New fiction, nonfiction, and poetry by BU alums Peter Ho Davies, Daniel M. Kimmel, Jan Brogan, and others
The Art of Revision: The Last Word
Graywolf Press, 2021
By Peter Ho Davies (GRS’94)
The novelist (A Lie Someone Told You About Yourself) draws on his own work, other writers, and even movies and comics to offer a practical but deep-thinking reflection on how to proceed after that first draft.
The Artist and the Eternal City: Bernini, Pope Alexander VII, and the Making of Rome
Pegasus Books, 2021
By Loyd Grossman (CAS’72)
An exploration of history, art, and power in Baroque Rome by the BBC journalist makes the case that the collaboration between the artist and the pope changed how we will see the city forever.
Banned in Boston: A Slightly Naughty-But-Nice Fable of the 1980s
Black Horse Press, 2021
By Daniel Kimmel (LAW’80)
Coauthored with Deborah Hand-Cutler, the satirical novel looks at what happens when a 1980s Boston antipornography group tries to stave off bankruptcy by secretly financing their own “dirty” movie and then publicly leading the protests against it.
The Combat Zone: Murder, Race, and Boston’s Struggle for Justice
Bright Leaf/University of Massachusetts Press, 2021
By Jan Brogan (COM’79)
Journalist and BU Summer Journalism Academy faculty member Brogan looks at the end of Boston’s Combat Zone, aka the “adult entertainment district,” after the 1976 murder of Harvard football player Andy Puopolo and the ensuing controversy over race and justice in the city.
Flame in a Stable
Arrowsmith Press, 2021
By Martin Edmunds (GRS’08)
The poet’s first collection since the award-winning The High Road to Taos a quarter century ago takes on phenomena of our moment, from Zoom to churches “closed for COVID” to encounters with vets of foreign wars.
The Legendary Toad’s Place: Stories from New Haven’s Famed Music Venue
Globe Pequot, 2021
By Randall Beach (CAS’72)
Music journalist Beach and Toad’s Place owner Brian Phelps cowrote this enthusiastic collection of behind-the-scenes tales from the 750-capacity New Haven, Conn., rock club that hosted a bunch of then-unknowns called U2, as well as surprise gigs by Bruce Springsteen and the Rolling Stones.
Music Is Murder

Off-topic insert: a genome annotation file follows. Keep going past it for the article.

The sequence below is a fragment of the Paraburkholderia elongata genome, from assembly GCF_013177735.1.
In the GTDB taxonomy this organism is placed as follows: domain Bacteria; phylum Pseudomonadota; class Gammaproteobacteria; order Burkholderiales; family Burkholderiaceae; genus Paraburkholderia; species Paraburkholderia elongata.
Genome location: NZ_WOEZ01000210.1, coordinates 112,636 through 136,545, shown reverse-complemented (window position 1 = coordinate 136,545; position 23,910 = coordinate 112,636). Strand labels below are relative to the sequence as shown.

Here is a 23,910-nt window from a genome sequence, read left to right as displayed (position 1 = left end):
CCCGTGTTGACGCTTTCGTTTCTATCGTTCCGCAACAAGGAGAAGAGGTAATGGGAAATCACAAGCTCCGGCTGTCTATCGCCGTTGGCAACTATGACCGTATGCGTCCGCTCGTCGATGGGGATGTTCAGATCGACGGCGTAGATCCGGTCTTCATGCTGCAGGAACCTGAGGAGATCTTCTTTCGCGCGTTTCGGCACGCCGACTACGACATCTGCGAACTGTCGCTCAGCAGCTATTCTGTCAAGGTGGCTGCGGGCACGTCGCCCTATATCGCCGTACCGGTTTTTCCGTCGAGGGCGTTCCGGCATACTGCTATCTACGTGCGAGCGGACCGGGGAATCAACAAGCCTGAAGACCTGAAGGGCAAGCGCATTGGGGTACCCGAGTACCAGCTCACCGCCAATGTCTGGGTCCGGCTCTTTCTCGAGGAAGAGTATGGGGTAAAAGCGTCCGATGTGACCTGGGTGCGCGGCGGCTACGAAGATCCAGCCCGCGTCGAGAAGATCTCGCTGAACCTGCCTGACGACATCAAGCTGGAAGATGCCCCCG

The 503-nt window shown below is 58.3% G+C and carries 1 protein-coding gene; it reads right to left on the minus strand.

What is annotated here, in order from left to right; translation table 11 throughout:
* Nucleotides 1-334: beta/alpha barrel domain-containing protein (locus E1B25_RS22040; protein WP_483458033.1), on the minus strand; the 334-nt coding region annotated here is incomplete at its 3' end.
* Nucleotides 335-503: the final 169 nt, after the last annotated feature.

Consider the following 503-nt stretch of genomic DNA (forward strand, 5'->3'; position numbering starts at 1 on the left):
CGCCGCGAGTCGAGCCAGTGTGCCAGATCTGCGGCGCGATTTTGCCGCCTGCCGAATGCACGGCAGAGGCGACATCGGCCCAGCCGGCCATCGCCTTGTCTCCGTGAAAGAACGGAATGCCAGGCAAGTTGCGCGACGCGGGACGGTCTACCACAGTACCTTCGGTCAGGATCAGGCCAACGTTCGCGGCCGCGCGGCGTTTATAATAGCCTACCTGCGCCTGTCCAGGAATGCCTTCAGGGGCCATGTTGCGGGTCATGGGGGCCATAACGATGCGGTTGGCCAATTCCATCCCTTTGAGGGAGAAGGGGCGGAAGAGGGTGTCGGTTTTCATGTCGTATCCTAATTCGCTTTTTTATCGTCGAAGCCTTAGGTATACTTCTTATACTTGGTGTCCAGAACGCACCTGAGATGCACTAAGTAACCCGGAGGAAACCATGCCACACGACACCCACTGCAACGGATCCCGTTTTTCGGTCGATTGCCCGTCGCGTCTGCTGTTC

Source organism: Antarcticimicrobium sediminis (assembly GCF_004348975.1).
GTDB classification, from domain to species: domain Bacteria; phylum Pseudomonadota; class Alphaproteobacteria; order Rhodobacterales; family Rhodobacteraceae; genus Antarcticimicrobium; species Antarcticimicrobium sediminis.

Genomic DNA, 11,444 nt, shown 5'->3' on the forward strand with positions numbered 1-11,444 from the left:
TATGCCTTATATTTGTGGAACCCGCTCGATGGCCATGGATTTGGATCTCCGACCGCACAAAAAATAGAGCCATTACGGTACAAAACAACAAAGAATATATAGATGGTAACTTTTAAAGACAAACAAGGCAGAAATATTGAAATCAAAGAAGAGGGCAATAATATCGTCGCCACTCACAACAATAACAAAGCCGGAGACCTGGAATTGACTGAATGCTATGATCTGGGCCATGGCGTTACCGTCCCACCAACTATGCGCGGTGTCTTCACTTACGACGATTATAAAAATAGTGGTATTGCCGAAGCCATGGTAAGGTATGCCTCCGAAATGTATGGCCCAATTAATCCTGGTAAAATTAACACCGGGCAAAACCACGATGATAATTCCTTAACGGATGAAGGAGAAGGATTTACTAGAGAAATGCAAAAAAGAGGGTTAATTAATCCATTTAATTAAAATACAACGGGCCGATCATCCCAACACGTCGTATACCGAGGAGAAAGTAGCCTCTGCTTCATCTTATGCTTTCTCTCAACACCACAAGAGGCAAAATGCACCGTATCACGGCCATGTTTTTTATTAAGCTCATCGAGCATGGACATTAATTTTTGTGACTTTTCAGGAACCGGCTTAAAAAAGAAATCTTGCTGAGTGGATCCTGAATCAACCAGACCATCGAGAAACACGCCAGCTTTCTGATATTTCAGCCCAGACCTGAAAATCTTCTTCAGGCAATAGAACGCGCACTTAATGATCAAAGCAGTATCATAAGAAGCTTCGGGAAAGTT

Camel Press, 2021
By B. J. Bowen (CFA’76)
“Bashed with a bassoon” has a lovely ring to it, no? In this cozy murder mystery set behind the scenes at a fictional Colorado symphony, second flute and amateur sleuth Emily Wilson is on the case, even after she becomes the prime suspect. Bowen is a former orchestral oboe and English horn player, so she knows whereof she writes.
Payback’s a Witch
By Lana Harper (LAW’10)
A supernatural rom-com described as Chilling Adventures of Sabrina meets The L Word. Emmy Harlow returns to Thistle Grove for a spellcasting tournament, but finds herself swept up in something else entirely with her old friend Linden and her new friend Talia.
Red Carpet: Hollywood, China, and the Global Battle for Cultural Supremacy
Penguin Press, 2022
By Erich Schwartzel (COM’09)
Wall Street Journal reporter Schwartzel takes a hard look at the role of the movie industry in the global economic struggle between the US and China, and what Hollywood will do to win that country’s vast box office. Read Bostonia’s interview with Schwartzel.
They Called Us Girls: Stories of Female Ambition from Suffrage to Mad Men
Cynren Press, 2022
By Kathleen Courtenay Stone (LAW’80)
Stone’s book is a “collective biography” of seven women born before 1935 who expanded the frontiers of employment for their gender after World War II, taking on jobs previously associated with men: doctor, lawyer, artist, physicist, executive director, and intelligence officer.